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[407] the desire here to link Bayard Taylor's grandest poem with this portion of our historic chain.1

That involuntary servitude should be abolished by the most despotic of nations, with the applause of the world, and the day of emancipation (March 3, 1863) be ushered in by chimes of gratitude and thanksgiving from every church-spire in the Russian Empire, while the great Republic of the world still bound the fetters upon four million slaves, will hereafter read strangely in history.

But a wiser and broader statesmanship than ours guides the destinies of Russia.


A thousand years.

A thousand years, through storm and fire,
     With varying fate, the work has grown,
Till Alexander crowns the spire
     Where Rurik laid the corner-stone.

The chieftain's sword that could not rust,
     But bright in constant battle grew,
Raised to the world a throne august,—
     A nation grander than he knew.

Nor he alone; but those who have,
     Through faith or deed, an equal part,—
The subtle brain of Yaroslav,
     Vladimir's arm, and Nikon's heart,—

The later hands that built so, well
     The work sublime which these began,
And up from base to pinnacle
     Wrought out the Empire's mighty plan,—

All these to-day are crown'd anew,
     And rule in splendor where they trod,
While Russia's children throng to view
     Her holy cradle, Novgorod,—

From Volga's banks, from Dwina's side,
     From pine-clad Ural, dark and long,
Or where the foaming Terek's tide
     Leaps down from Kasbek, bright with song,

From Altai's chain of mountain-cones,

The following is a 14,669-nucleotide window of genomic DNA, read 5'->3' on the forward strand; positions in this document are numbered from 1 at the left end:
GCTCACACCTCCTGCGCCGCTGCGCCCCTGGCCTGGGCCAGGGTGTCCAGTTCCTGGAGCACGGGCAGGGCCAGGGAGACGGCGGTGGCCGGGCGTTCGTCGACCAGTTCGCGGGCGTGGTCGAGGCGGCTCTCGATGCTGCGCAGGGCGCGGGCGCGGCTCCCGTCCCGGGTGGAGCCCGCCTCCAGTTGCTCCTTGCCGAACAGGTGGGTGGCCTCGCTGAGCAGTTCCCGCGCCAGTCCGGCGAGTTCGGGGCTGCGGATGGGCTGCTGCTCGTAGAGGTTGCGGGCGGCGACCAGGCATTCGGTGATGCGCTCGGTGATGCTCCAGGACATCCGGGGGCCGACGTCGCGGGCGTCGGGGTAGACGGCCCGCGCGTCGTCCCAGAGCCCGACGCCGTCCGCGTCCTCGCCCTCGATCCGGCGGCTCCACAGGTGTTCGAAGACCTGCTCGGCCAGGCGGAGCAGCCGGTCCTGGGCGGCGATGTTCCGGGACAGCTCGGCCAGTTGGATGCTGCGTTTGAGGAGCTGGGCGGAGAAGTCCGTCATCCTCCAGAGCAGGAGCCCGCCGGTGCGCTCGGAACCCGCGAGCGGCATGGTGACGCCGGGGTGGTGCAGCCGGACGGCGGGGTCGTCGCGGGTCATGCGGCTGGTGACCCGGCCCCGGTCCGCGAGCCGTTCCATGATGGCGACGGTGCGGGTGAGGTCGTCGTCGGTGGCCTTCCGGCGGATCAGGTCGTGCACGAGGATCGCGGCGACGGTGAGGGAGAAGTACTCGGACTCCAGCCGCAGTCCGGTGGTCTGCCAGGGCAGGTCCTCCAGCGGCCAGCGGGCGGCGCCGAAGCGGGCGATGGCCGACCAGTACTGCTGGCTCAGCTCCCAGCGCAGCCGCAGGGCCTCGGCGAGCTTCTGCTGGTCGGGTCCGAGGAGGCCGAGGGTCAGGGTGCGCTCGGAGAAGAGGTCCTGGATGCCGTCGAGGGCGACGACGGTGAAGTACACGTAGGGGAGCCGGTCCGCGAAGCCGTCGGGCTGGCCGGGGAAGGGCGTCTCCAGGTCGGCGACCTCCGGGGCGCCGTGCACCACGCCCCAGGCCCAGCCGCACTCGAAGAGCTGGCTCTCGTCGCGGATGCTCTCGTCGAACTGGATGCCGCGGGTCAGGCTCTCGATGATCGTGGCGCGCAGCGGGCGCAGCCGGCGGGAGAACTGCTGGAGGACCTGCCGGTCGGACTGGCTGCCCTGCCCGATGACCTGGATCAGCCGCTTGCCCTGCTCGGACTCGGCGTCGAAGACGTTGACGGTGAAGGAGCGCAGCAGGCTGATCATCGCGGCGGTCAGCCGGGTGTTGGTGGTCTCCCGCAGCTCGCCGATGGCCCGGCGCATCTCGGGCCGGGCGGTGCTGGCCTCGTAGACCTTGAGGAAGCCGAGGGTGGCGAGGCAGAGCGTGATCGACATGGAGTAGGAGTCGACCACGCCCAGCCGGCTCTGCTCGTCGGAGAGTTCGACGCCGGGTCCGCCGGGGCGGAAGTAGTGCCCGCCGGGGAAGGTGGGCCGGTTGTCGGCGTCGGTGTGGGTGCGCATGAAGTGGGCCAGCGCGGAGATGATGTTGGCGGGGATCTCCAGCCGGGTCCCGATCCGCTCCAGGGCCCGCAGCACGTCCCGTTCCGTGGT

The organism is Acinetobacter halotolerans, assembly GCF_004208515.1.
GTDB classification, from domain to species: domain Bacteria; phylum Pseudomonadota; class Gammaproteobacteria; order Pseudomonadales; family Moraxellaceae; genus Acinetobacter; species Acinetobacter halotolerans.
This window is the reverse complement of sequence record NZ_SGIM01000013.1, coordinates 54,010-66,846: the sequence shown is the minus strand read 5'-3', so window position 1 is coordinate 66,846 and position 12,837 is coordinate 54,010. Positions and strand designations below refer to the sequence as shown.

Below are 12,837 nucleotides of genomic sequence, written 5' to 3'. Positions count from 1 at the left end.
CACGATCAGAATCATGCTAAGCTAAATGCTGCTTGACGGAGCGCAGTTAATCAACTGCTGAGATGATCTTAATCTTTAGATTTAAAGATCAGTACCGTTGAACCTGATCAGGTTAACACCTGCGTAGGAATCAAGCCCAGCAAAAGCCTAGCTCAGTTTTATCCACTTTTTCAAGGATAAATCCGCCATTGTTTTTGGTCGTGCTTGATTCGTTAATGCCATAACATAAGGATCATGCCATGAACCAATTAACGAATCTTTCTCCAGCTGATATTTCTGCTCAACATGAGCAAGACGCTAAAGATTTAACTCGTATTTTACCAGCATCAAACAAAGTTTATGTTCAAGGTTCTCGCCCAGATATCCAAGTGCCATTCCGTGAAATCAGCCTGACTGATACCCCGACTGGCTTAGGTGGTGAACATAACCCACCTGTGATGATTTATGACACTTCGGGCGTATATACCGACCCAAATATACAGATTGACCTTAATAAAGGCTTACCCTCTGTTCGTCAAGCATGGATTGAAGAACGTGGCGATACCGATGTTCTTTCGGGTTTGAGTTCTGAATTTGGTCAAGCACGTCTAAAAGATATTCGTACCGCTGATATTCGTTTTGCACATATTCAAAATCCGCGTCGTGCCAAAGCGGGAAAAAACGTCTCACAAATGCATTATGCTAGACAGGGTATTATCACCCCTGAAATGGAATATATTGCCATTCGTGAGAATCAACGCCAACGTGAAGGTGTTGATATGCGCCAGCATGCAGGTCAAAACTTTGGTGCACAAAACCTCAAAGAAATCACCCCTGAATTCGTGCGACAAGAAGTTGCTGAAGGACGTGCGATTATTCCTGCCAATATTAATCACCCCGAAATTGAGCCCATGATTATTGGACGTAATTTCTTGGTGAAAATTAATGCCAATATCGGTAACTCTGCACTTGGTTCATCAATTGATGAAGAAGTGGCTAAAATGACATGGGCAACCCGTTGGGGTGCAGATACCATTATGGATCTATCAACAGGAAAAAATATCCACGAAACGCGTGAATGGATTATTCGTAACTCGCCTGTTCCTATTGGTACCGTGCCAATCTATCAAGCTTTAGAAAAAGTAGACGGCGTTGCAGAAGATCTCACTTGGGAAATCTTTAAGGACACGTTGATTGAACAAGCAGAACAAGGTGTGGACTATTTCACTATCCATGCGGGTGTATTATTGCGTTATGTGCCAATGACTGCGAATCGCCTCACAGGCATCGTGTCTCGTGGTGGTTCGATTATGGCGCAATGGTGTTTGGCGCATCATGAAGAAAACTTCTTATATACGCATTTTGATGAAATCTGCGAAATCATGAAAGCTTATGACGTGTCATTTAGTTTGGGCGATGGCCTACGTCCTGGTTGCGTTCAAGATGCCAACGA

Mongolian deserts far and free,
And lands that bind, through changing zones,
     The Eastern and the Western Sea.

To every race she gives a home,
     And creeds and laws enjoy her shade,
Till far beyond the dreams of Rome
     Her Caesar's mandate is obey'd.

She blends the virtues they impart,
     And holds within her life combined
The patient faith of Asia's heart,
     The force of Europe's restless mind.

She bids the nomad's wandering cease,
     She binds the wild marauder fast;
Her ploughshares turn to homes of peace
     The battle-fields of ages past.

And, nobler far, she dares to know
     Her future's task,—nor knows in vain,
But strikes at once the generous blow
     That makes her millions men again!

So, firmer based, her power expands,
     Nor yet has seen its crowning hour,
Still teaching to the struggling lands
     That Peace the offspring is of Power.

Build up the storied bronze, to tell
     The steps whereby this height she trod,—
The thousand years that chronicle
     The toil of man, the help of God!

And may the thousand years to come—
     The future ages, wise and free—
Still see her flag and hear her drum
     Across the world, from sea to sea,—

Still find, a symbol stern and grand,
     Her ancient eagle's strength unshorn,
One head to watch the western land
     And one to guard the land of morn!

Novgorod, Russia, Sept. 20, 1862.

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